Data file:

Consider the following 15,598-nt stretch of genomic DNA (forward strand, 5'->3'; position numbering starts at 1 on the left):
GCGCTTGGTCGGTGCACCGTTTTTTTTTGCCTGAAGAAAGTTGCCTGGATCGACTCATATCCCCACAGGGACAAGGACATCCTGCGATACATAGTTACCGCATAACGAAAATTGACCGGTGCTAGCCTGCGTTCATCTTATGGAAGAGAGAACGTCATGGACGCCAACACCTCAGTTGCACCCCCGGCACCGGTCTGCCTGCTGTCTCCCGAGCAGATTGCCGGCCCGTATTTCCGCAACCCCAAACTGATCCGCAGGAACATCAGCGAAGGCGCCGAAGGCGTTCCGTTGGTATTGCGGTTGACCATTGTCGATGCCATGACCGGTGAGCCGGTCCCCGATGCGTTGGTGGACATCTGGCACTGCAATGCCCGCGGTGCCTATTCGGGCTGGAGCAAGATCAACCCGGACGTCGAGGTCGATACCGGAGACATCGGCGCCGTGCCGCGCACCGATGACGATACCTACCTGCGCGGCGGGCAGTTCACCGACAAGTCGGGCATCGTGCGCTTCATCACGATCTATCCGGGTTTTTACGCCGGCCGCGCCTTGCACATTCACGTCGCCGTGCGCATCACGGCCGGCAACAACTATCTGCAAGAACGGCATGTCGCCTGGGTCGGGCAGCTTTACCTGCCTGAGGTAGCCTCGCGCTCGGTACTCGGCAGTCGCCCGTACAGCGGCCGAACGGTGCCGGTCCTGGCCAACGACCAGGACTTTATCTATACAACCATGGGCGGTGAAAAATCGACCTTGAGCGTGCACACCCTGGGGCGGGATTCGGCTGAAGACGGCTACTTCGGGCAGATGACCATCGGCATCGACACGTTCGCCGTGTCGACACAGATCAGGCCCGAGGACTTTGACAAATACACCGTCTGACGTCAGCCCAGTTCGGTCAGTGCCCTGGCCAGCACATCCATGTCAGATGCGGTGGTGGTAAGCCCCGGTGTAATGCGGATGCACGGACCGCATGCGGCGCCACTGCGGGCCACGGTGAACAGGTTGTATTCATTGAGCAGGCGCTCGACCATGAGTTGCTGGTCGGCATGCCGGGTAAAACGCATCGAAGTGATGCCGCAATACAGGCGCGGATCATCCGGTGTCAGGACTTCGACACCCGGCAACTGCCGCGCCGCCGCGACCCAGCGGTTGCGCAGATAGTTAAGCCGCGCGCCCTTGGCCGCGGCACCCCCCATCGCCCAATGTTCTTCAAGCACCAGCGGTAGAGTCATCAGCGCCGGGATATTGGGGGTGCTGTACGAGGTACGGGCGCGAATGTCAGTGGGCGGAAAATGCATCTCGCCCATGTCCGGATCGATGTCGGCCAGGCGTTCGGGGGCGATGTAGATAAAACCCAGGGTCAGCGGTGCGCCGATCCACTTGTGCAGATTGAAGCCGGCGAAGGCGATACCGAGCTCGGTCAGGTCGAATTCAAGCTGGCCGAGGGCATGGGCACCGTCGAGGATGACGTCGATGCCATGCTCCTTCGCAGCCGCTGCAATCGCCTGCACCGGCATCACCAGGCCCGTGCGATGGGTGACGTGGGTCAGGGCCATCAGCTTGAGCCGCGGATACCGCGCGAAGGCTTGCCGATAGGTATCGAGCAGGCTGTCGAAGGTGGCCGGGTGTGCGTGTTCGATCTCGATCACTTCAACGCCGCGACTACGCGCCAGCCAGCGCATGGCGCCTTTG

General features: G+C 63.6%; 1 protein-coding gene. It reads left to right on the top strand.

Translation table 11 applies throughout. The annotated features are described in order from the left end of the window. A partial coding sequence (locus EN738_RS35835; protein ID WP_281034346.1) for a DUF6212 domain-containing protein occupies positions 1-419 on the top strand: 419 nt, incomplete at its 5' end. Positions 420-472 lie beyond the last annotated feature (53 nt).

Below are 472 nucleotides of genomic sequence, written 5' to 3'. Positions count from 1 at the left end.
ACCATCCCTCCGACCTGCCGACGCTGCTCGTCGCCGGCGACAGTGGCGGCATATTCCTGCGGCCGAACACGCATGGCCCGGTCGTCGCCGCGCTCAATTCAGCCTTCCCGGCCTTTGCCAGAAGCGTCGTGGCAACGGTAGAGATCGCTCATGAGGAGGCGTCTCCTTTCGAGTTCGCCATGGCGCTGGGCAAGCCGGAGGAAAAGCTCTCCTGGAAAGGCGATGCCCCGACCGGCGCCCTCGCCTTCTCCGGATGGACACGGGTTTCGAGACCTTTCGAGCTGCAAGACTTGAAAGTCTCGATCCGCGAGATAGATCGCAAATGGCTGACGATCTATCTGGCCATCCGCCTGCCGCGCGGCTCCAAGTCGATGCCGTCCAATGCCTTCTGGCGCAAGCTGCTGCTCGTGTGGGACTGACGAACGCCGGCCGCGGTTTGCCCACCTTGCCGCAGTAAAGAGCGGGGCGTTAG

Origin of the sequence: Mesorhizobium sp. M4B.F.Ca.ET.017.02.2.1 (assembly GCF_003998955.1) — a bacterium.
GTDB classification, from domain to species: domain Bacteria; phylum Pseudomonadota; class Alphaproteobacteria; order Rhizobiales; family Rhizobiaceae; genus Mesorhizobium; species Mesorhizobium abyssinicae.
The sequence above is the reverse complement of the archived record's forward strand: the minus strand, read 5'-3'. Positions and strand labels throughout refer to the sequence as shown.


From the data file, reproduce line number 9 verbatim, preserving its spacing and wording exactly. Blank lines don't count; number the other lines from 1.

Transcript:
The sequence above is the reverse complement of the archived record's forward strand: the minus strand, read 5'-3'. Positions and strand labels throughout refer to the sequence as shown.